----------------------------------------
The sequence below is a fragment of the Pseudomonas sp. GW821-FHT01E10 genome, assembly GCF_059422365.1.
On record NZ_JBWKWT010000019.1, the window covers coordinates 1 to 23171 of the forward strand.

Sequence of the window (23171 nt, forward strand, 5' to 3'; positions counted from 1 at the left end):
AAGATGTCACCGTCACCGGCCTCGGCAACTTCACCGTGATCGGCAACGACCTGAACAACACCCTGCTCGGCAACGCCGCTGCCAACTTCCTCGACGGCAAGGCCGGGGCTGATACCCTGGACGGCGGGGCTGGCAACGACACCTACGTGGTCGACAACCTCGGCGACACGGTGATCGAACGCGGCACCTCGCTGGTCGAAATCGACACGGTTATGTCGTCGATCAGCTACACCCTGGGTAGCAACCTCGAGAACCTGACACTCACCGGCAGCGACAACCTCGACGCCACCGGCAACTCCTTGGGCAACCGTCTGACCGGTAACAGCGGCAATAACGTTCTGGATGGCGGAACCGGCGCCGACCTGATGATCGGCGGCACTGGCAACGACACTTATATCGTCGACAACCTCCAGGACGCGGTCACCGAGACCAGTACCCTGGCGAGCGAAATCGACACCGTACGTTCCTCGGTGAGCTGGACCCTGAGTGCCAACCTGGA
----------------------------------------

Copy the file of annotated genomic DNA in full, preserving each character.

The sequence below is a fragment of the Pseudomonas sp. GW821-FHT01E10 genome, assembly GCF_059422365.1.
On record NZ_JBWKWT010000019.1, the window covers coordinates 1 to 23171 of the forward strand.

Sequence of the window (23171 nt, forward strand, 5' to 3'; positions counted from 1 at the left end):
AAGATGTCACCGTCACCGGCCTCGGCAACTTCACCGTGATCGGCAACGACCTGAACAACACCCTGCTCGGCAACGCCGCTGCCAACTTCCTCGACGGCAAGGCCGGGGCTGATACCCTGGACGGCGGGGCTGGCAACGACACCTACGTGGTCGACAACCTCGGCGACACGGTGATCGAACGCGGCACCTCGCTGGTCGAAATCGACACGGTTATGTCGTCGATCAGCTACACCCTGGGTAGCAACCTCGAGAACCTGACACTCACCGGCAGCGACAACCTCGACGCCACCGGCAACTCCTTGGGCAACCGTCTGACCGGTAACAGCGGCAATAACGTTCTGGATGGCGGAACCGGCGCCGACCTGATGATCGGCGGCACTGGCAACGACACTTATATCGTCGACAACCTCCAGGACGCGGTCACCGAGACCAGTACCCTGGCGAGCGAAATCGACACCGTACGTTCCTCGGTGAGCTGGACCCTGAGTGCCAACCTGGA